(Updates power price in seventh paragraph.)
May 21 (Bloomberg) -- Power prices in northern Germany may fall as much as 21 percent if Europe’s biggest economy is divided into regional markets, according to consultant Frontier Economics.
Average day-ahead prices in the north, where most of Germany’s wind power is generated, would drop as much as 8 euros ($11) a megawatt-hour by 2020 under the plan, while those in the south would rise 3 euros from last year’s levels, Christoph Reichmann, a director at Frontier Economics, said at an energy seminar in Stockholm. The European Union is assessing bidding zones as a way to improve the bloc’s power network efficiency.
Germany’s five-fold boom in intermittent wind and solar power in the past decade along with its phasing out of stable nuclear generation is causing grid congestion, which is blamed for uncontrolled power flows into neighboring networks. By dividing the market into separate areas, price differences between regions would signal where capacity is needed most, Reichmann said at the May 19 seminar.
It would be logical to split Germany into a “northern zone categorized by wind and a southern zone categorized by photovoltaic,” said Reichmann, who is based in Cologne, Germany.
Clean-energy sources such as solar and wind met a record 27 percent of demand in Germany in the first quarter because of new installations and favorable weather, the BDEW German utility lobby said May 9. Renewable generation rose 13 percent to 40,200 gigawatt-hours from the same period last year.
The EU’s Agency for the Cooperation of Energy Regulators is reviewing price bidding zones in Europe’s power market amid an increasing amount of physical power flows between regions. High wind-production in Germany has caused so-called loop flows into Poland and the Czech Republic, who claim this is a burden to their grids.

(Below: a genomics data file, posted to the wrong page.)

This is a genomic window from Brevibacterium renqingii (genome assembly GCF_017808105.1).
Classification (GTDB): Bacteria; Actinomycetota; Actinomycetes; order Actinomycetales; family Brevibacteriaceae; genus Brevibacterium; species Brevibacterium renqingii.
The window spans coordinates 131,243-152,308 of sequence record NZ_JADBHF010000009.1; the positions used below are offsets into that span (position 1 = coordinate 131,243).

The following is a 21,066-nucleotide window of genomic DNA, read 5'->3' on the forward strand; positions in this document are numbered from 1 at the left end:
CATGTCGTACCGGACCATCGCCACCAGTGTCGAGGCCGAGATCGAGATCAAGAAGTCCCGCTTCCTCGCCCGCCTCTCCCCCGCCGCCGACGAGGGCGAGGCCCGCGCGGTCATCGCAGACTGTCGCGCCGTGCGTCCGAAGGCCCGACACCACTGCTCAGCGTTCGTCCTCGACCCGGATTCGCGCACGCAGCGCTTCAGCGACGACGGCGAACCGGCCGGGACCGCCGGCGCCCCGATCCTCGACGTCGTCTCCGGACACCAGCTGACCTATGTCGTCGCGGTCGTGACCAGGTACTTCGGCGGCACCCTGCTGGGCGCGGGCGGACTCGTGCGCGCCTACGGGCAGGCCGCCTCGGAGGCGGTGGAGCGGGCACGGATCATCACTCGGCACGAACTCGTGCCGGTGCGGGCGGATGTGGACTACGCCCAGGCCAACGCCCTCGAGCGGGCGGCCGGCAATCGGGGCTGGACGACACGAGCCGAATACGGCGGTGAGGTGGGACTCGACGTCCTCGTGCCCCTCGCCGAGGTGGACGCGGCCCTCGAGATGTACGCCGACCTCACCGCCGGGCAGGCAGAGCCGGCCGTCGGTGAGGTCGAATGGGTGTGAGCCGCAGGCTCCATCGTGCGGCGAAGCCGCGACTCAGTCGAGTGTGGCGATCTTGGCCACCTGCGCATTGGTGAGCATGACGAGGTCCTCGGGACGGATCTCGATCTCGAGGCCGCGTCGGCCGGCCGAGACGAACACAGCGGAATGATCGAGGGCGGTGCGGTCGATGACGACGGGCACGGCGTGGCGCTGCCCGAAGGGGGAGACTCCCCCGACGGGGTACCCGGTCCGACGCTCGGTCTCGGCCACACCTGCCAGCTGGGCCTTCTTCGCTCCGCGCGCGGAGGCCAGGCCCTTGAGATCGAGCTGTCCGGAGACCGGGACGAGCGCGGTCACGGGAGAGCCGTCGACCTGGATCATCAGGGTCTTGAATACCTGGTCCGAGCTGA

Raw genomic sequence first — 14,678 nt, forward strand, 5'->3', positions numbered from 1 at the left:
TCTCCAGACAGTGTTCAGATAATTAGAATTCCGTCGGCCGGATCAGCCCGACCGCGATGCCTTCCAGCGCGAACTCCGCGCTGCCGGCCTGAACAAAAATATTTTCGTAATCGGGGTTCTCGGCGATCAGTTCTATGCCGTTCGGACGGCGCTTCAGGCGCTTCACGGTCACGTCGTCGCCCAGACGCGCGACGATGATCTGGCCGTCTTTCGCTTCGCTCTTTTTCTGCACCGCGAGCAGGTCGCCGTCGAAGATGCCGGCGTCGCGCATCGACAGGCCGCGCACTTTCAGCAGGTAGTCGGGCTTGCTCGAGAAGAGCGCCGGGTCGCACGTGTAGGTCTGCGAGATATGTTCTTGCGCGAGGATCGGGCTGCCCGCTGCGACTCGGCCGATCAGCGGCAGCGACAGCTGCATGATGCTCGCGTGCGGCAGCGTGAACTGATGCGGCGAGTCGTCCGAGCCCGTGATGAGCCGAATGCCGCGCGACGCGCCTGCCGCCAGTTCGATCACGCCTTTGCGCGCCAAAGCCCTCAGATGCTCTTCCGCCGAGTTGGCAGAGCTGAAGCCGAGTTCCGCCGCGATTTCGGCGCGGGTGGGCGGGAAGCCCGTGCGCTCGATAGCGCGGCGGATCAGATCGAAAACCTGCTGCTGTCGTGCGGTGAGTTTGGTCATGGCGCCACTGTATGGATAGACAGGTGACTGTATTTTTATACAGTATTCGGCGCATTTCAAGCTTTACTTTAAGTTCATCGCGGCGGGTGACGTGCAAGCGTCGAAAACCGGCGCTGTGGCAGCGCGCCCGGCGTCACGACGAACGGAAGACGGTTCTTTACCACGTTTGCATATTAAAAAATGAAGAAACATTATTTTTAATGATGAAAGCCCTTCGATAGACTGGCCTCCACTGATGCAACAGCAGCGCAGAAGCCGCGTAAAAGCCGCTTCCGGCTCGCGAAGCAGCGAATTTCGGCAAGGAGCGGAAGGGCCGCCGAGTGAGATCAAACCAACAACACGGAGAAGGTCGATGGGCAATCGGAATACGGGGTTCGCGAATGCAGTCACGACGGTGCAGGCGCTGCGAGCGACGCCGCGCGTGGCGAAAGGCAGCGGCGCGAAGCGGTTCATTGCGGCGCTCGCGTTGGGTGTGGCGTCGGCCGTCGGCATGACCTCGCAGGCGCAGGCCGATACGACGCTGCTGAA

The jump in renewable energy pushed German power prices to the lowest in nine years. Frontier Economics compared its forecast to the average day-ahead price of EU37.79/MWh in 2013 on the European Energy Exchange in Leipzig, Germany. Next-day power fell 13 percent to 33.45 euros a megawatt-hour at auction on EEX today.
Bidding zones in Germany would be controversial as they may mean higher costs for industrial users in the south, reduced market liquidity and the removal of incentives to build more power lines, Reichmann said.
Sweden was divided into four bidding zones in November 2011 after Denmark filed a complaint to the European Commission that Sweden’s grid operator was limiting exports to its neighbor, where prices were higher.
Germany has limited capacity to Denmark in a similar way for the last couple of years, Sigurd Naess-Schmidt, a director of economics at Danish research institute Copenhagen Economics, said at the May 19 seminar.
--With assistance from Stefan Nicola in Berlin and Rachel Morison in London.